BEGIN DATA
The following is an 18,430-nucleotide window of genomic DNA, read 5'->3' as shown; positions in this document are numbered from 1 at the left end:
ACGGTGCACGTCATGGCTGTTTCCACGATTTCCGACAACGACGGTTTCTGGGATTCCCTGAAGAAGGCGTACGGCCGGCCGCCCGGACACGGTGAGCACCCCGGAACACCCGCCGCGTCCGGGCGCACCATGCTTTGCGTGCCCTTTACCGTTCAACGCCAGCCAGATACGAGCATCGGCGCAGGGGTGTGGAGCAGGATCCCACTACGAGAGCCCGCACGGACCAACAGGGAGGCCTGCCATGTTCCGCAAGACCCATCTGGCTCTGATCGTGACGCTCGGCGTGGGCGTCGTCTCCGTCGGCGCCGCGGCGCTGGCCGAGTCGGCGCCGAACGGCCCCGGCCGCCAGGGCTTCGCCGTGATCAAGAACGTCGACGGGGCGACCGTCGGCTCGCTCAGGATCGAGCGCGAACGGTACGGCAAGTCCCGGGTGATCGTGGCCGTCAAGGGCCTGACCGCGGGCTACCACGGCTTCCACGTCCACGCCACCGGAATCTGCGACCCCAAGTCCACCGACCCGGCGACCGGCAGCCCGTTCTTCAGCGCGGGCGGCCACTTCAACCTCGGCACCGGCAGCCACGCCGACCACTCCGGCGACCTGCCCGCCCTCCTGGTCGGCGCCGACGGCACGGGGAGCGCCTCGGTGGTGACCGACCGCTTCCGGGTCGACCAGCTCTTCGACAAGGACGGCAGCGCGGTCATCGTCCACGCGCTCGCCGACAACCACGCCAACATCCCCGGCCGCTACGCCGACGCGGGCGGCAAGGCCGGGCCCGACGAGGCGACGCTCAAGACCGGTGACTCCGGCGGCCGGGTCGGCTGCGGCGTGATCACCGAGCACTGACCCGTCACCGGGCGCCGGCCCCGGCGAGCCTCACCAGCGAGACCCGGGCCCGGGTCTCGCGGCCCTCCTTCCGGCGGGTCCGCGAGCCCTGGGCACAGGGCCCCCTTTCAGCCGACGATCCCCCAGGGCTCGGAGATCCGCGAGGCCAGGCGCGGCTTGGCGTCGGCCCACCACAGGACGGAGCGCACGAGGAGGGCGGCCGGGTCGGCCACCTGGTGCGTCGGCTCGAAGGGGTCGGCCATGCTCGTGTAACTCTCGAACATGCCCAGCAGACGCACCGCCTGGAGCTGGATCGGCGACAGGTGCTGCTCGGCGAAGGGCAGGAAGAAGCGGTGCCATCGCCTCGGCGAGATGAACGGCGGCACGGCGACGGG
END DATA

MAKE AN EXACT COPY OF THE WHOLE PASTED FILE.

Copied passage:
The following is an 18,430-nucleotide window of genomic DNA, read 5'->3' as shown; positions in this document are numbered from 1 at the left end:
ACGGTGCACGTCATGGCTGTTTCCACGATTTCCGACAACGACGGTTTCTGGGATTCCCTGAAGAAGGCGTACGGCCGGCCGCCCGGACACGGTGAGCACCCCGGAACACCCGCCGCGTCCGGGCGCACCATGCTTTGCGTGCCCTTTACCGTTCAACGCCAGCCAGATACGAGCATCGGCGCAGGGGTGTGGAGCAGGATCCCACTACGAGAGCCCGCACGGACCAACAGGGAGGCCTGCCATGTTCCGCAAGACCCATCTGGCTCTGATCGTGACGCTCGGCGTGGGCGTCGTCTCCGTCGGCGCCGCGGCGCTGGCCGAGTCGGCGCCGAACGGCCCCGGCCGCCAGGGCTTCGCCGTGATCAAGAACGTCGACGGGGCGACCGTCGGCTCGCTCAGGATCGAGCGCGAACGGTACGGCAAGTCCCGGGTGATCGTGGCCGTCAAGGGCCTGACCGCGGGCTACCACGGCTTCCACGTCCACGCCACCGGAATCTGCGACCCCAAGTCCACCGACCCGGCGACCGGCAGCCCGTTCTTCAGCGCGGGCGGCCACTTCAACCTCGGCACCGGCAGCCACGCCGACCACTCCGGCGACCTGCCCGCCCTCCTGGTCGGCGCCGACGGCACGGGGAGCGCCTCGGTGGTGACCGACCGCTTCCGGGTCGACCAGCTCTTCGACAAGGACGGCAGCGCGGTCATCGTCCACGCGCTCGCCGACAACCACGCCAACATCCCCGGCCGCTACGCCGACGCGGGCGGCAAGGCCGGGCCCGACGAGGCGACGCTCAAGACCGGTGACTCCGGCGGCCGGGTCGGCTGCGGCGTGATCACCGAGCACTGACCCGTCACCGGGCGCCGGCCCCGGCGAGCCTCACCAGCGAGACCCGGGCCCGGGTCTCGCGGCCCTCCTTCCGGCGGGTCCGCGAGCCCTGGGCACAGGGCCCCCTTTCAGCCGACGATCCCCCAGGGCTCGGAGATCCGCGAGGCCAGGCGCGGCTTGGCGTCGGCCCACCACAGGACGGAGCGCACGAGGAGGGCGGCCGGGTCGGCCACCTGGTGCGTCGGCTCGAAGGGGTCGGCCATGCTCGTGTAACTCTCGAACATGCCCAGCAGACGCACCGCCTGGAGCTGGATCGGCGACAGGTGCTGCTCGGCGAAGGGCAGGAAGAAGCGGTGCCATCGCCTCGGCGAGATGAACGGCGGCACGGCGACGGG